Precast Curbs Providing Safety for Cyclists, Motorists

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More and more Americans are ditching their cars and riding a bike to work, with one study showing bike commuting doubling in the 50 largest U.S. cities from 2007 to 2016.

Many cities are embracing this trend, creating dedicated bike lanes on existing roads. Unfortunately, many times these lanes are nothing more than paint on a street, providing little safety to cyclists and uneasiness for motorists.

Officials in Winnipeg, Canada, wanted to provide a safer option for cyclists and motorists and turned to precast concrete for the solution. The city recently concluded a pilot program that used precast concrete curbs to create protected bike lanes, and the response has been overwhelmingly positive.

Photo Courtesy of Winnipeg Public Works Department

“Having a protected bike lane makes it a lot more comfortable for the users,” said Chris Baker, the pedestrian and cycling planner for Winnipeg’s Public Works Department. “This was an effort to make it better for people who cycle now, but also to encourage people who aren’t all that comfortable riding in traffic or riding on a painted lane. It gives them an opportunity to bike around the city too.”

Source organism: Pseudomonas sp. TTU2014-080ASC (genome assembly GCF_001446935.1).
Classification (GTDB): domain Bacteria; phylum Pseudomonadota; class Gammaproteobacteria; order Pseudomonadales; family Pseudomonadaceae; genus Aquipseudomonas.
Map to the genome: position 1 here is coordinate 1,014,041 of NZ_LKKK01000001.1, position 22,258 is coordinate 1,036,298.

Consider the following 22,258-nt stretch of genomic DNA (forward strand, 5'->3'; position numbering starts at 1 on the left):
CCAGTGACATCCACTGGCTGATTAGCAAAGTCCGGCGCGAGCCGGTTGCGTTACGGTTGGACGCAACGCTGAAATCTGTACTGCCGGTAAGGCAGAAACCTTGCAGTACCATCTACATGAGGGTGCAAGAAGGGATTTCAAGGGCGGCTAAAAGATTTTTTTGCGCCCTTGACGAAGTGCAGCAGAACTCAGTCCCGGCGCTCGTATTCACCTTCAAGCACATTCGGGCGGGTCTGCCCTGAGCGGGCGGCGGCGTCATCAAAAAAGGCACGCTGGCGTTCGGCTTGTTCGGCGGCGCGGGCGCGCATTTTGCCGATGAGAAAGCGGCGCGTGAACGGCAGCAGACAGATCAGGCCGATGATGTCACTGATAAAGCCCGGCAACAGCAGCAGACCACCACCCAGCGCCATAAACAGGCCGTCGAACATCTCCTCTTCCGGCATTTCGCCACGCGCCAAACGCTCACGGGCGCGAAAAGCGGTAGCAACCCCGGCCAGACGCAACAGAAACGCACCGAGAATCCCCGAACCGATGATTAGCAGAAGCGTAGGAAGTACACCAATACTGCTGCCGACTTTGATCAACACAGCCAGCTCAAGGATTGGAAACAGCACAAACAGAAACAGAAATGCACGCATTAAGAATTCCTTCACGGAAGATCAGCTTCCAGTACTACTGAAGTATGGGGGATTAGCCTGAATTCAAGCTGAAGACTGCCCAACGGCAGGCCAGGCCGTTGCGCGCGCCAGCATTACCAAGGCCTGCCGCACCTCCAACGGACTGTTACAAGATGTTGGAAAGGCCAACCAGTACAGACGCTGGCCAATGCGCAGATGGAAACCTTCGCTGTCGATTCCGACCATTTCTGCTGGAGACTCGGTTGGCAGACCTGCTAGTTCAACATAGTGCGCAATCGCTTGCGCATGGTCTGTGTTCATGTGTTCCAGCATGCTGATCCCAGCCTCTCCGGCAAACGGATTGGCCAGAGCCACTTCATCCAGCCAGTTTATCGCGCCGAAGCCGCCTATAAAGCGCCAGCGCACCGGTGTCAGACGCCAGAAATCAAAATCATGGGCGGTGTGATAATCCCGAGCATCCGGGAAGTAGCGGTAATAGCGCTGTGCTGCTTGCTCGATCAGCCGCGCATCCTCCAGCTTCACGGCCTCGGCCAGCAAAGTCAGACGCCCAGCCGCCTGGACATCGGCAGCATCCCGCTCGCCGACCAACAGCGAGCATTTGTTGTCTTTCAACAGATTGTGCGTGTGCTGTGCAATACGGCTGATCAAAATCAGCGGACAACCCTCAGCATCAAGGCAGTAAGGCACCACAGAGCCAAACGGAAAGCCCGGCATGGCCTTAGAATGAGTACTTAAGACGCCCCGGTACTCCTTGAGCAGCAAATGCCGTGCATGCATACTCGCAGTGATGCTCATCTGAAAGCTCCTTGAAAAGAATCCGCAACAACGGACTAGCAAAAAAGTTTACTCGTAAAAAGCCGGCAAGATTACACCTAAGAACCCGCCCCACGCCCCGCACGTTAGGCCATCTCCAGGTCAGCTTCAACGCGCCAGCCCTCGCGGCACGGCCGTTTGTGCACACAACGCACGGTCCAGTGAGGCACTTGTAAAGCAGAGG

Baker said other cities have used plastic bollards or precast curbs before, but they wanted to test a couple of designs to see how they would stand up to snow plows. Winnipeg tested two designs – one with channels on the bottom of the curb to allow for drainage and one that had no channels with curbs placed a few inches apart to allow for proper drainage.

Photo Courtesy of Winnipeg Public Works Department

After the pilot program, they changed the design some to create a larger rectangular gap on the bottom, which doesn’t clog like the smaller channels and allows crews to easily move the curbs should they need to be adjusted.

“We’re still learning, and we’re going to learn a lot more as we install them on bigger projects,” Baker said.

Baker noted that cast-in-place would be an option only if they were completely re-paving the streets.

“If we did cast-in-place and had to do any type of roadwork, we would have to completely tear them up as part of the work, so it creates a lot of inefficiency,” he said. “Using these precast curbs allows us to provide a protected bike lane without a much larger project and gives us a lot more flexibility.”

After hearing back from 200 cyclists and 100 motorists, it was evident people were happy with the project.

“The cyclists really liked the curbs, which was a bit of a no-brainer,” Baker said. “But the drivers really liked them too. They liked that the cyclist would be safe behind the curb, but they also liked the surety that the cyclists were going to be over there and the motorists would be over here.

“It’s hard to drive across these, and really helps delineate because you’re not just going to drift into the bike lane.”

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